The Irish capital Dublin has the most expensive cannabis in Europe, while Belgium’s Antwerp has the cheapest, according to a new index that looks at the cost and consumption of the drug in 120 cities around the world.
A gram of cannabis in Dublin carries a price tag of $21.63 (€17.37), compared to $4.29 (€3.45) in Antwerp, according to the 2018 Cannabis Price Index produced by Seedo, an automatic cultivator device company.
Cannabis is illegal in Ireland, while in Belgium a directive was issued in 2003 allowing for possession of the drug in small quantities to be decriminalised if the individual was over the age of 18, was not a problem drug user or involved in public nuisance.
Of the European Union cities included in the index, Belfast followed Dublin with a cost of $15.81 (€12.70) per gram, and Athens came in third at $14.95 (€12.01).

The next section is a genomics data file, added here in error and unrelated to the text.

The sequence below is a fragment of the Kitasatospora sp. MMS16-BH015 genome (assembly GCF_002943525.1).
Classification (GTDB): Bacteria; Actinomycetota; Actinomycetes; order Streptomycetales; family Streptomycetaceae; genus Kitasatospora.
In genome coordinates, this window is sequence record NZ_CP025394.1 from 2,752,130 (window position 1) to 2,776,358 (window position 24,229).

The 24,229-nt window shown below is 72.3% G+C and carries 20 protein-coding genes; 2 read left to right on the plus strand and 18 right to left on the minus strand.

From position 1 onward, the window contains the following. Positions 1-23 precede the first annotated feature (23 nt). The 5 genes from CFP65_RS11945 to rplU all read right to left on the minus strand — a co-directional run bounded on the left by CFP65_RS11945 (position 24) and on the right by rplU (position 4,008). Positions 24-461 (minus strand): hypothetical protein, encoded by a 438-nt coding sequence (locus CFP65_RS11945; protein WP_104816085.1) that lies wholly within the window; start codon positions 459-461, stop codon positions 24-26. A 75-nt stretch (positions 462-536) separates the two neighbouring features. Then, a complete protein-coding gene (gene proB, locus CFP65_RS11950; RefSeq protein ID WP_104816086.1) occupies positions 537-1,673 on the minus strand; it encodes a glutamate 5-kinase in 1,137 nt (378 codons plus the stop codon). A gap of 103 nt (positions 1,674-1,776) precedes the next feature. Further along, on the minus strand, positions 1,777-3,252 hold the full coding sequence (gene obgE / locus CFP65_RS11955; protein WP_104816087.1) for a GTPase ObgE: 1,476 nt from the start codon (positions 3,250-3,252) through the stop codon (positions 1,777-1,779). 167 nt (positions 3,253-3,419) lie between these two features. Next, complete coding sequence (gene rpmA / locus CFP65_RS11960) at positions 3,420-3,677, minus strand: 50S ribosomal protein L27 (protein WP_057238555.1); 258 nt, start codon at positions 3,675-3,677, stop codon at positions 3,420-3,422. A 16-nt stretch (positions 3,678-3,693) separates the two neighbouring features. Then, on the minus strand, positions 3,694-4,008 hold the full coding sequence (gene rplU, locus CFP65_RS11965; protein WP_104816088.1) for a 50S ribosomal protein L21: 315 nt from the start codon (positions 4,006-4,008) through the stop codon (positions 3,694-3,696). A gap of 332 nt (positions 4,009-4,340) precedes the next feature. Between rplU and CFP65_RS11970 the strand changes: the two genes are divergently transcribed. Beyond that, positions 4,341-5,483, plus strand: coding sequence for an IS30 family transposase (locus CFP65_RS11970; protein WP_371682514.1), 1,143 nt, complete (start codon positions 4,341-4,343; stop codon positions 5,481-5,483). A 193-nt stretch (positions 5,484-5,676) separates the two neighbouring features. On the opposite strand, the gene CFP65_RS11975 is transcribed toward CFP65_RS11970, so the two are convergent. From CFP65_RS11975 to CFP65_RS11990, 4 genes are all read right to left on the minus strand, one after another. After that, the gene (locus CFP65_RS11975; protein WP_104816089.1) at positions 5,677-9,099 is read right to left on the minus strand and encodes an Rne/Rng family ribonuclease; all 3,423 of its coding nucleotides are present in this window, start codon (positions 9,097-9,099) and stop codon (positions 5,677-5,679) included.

Spain’s Barcelona and Ljubljana in Slovenia followed Antwerp as the cheapest EU cities for cannabis, selling it for $6.23 (€5) and $6.32 (€5.08) respectively.
Out of all 120 cities included in the study, cannabis was found to be cheapest in Ecuador’s Quito at $1.34 (€1.08) and most expensive in the Japanese capital Tokyo, where it carries a price tag of $32.66 (€26.24) per gram.
The figures were reached based on prices submitted by cannabis users to crowdsourcing websites.
The index also looked at which cities consumed the most cannabis, with New York topping the list at 77.44 metric tons per year.
It found that British capital consumes more cannabis than any other European city included, with Londoners using 31.4 metric tons each year.
While consumption was high, placing it 7th overall, London was found to be the most expensive of seven UK cities included to buy the drug.
Within the EU, London was followed by the capitals of Spain (16.01 metric tons), Italy (14.82), France (13.69) and Germany (11.64).
Manchester, Barcelona, Prague and Milan also made into the top 10 EU cities in terms of cannabis consumption.
The Greek cities of Thessaloniki and Athens, and Luxembourg City consume the least in the EU, according to the index.